When Alanah Wali joined a hundred of her high school peers to protest a national surge in censorship of literature about race and sexuality, she thought about the American laws that forbade enslaved Black people from learning how to read.  “Our ability to read should not be taken for granted,” she said. The protest, convened by local educators and librarians along with the Yale School of Art’s Class Action Collective on Thursday afternoon, brought together students from six different high schools: Metropolitan Business Academy, Cooperative Arts and Humanities High School, Wilbur Cross, Hill Regional Career High School, High School in the Community, and Achievement First Amistad High School. Class Action Collective Founder Pamela Hovland kicked off the protest at Temple Plaza. She cited PEN America’s count that in the last school year, 3,362 instances of book banning occurred in 33 states. Of the books at stake, 41 percent featured LGBTQIA+ characters and 40 percent featured a ​“prominent character of color,” said Hovland.

Transgender students: Navigating the politics

Jonathan E. Collins, Phi Delta Kappan

One morning in early June, I sipped coffee inside a hotel conference room with floor-to-ceiling windows that beg you to gaze into the depths of the Pacific Ocean. I was in sunny southern California for a meeting organized by policy makers turned professors Carl Cohn and Jennifer Cheatham. They brought scholars, philanthropists, and superintendents together for two days of discussion on the political challenges now confronting the superintendency. That morning, superintendents serving districts of different sizes and types from various states and regions throughout the U.S. spoke about their struggles with the new “politics of education.” They painted vivid pictures of board meetings consumed by anger that seemed detached from the everyday needs of kids who were (and are) still clawing out of the pits of the most ravenous public health crisis of modern times. One superintendent, Vivian Ekchian, spoke with passion about how much she loved the kids in her district, but she was reaching a breaking point. By the end of June, she had announced her retirement from California’s Glendale Unified School District.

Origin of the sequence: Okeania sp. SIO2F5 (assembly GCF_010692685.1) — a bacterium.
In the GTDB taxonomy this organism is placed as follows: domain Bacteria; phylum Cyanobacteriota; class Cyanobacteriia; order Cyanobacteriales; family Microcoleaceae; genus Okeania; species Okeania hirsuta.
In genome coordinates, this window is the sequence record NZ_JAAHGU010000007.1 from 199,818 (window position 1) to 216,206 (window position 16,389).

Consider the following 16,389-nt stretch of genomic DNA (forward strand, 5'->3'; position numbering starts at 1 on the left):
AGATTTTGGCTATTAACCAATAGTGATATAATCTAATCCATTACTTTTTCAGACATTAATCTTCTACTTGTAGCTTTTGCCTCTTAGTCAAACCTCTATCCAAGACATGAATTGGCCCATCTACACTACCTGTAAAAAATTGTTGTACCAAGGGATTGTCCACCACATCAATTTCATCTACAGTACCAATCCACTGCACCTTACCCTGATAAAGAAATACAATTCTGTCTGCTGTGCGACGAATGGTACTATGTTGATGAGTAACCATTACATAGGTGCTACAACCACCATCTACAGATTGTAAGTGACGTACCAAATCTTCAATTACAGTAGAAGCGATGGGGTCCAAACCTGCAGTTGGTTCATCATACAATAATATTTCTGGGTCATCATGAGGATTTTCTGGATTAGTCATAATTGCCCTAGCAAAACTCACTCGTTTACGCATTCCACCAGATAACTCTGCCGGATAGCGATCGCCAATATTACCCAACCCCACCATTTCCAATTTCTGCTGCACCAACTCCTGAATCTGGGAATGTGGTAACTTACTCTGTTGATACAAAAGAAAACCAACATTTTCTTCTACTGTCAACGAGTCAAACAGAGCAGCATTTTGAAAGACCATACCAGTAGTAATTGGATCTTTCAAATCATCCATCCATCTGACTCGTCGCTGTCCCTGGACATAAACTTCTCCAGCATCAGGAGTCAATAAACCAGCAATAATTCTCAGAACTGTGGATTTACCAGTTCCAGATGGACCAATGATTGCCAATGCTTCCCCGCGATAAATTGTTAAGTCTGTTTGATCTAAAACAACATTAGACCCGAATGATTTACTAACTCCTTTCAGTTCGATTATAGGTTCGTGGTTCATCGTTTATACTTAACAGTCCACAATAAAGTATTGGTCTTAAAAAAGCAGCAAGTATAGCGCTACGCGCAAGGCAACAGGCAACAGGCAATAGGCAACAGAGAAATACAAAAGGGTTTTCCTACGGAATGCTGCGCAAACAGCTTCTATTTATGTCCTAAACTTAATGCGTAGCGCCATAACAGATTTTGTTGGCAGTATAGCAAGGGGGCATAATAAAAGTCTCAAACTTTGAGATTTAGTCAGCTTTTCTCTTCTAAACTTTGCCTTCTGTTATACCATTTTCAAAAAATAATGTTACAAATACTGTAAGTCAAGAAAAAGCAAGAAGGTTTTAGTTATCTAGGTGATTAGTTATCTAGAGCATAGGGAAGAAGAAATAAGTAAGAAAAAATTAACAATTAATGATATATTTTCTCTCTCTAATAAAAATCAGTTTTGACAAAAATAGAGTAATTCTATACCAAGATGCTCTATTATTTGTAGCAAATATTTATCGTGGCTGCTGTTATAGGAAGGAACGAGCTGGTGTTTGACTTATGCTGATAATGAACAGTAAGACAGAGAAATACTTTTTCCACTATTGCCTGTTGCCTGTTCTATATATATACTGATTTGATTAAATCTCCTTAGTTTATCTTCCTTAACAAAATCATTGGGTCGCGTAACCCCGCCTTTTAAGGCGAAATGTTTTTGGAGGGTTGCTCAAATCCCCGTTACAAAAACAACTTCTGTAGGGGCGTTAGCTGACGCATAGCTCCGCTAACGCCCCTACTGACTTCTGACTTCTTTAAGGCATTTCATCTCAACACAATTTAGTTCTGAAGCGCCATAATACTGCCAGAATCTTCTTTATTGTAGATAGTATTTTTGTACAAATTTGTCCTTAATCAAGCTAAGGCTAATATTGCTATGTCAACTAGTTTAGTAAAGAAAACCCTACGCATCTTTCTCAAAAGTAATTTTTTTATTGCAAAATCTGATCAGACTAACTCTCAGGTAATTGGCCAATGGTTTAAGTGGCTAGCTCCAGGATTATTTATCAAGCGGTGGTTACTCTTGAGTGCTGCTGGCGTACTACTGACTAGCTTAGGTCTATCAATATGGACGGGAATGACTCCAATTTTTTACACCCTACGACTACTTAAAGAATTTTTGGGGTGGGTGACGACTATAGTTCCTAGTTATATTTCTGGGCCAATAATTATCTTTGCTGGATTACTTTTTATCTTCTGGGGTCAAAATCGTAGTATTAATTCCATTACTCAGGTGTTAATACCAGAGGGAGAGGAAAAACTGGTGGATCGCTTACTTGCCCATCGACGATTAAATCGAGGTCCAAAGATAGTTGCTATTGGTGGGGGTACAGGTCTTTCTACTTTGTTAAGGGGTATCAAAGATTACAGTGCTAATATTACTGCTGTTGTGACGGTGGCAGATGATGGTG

Are These Vouchers on Steroids a Trainwreck in Slow Motion?

NEPC Newsletter

Termed “education savings accounts” (ESAs) these vouchers on steroids were the subject of 79 percent of the 111 voucher-related bills introduced in state legislatures in 2023. Five states enacted new ESAs. In addition, four states expanded existing ESA programs.  In most ways, ESAs are similar to traditional vouchers that parents have used for decades to pay for private schools at public expense. It’s just that they go a step farther, permitting parents to use the funds not just for private school tuition but for other education-related expenses such as school uniforms, homeschool curricula, and gym memberships. In a recent article in the Brown Center Chalkboard, a publication of The Brookings Institution, a Washington, DC-based think tank, NEPC fellow Joshua Cowen of Michigan State University writes that he already sees signs that ESAs are following in the footsteps of traditional vouchers, which studies suggest lead to a flood of new providers, many of which quickly close, as well as tuition hikes at existing voucher schools.

Other News of Note

THE WOUND IN TIME (A poem for the 100th anniversary of Armistice Day)

Carol Ann Duffy

It is the wound in Time. The century’s tides,
chanting their bitter psalms, cannot heal it.
Not the war to end all wars; death’s birthing place;
the earth nursing its ticking metal eggs, hatching
new carnage. But how could you know, brave
as belief as you boarded the boats, singing?
The end of God in the poisonous, shrapneled air.
Poetry gargling its own blood. We sense it was love
you gave your world for; the town squares silent,
awaiting their cenotaphs. What happened next?
War. And after that? War. And now? War. War.
History might as well be water, chastising this shore;
for we learn nothing from your endless sacrifice.
Your faces drowning in the pages of the sea.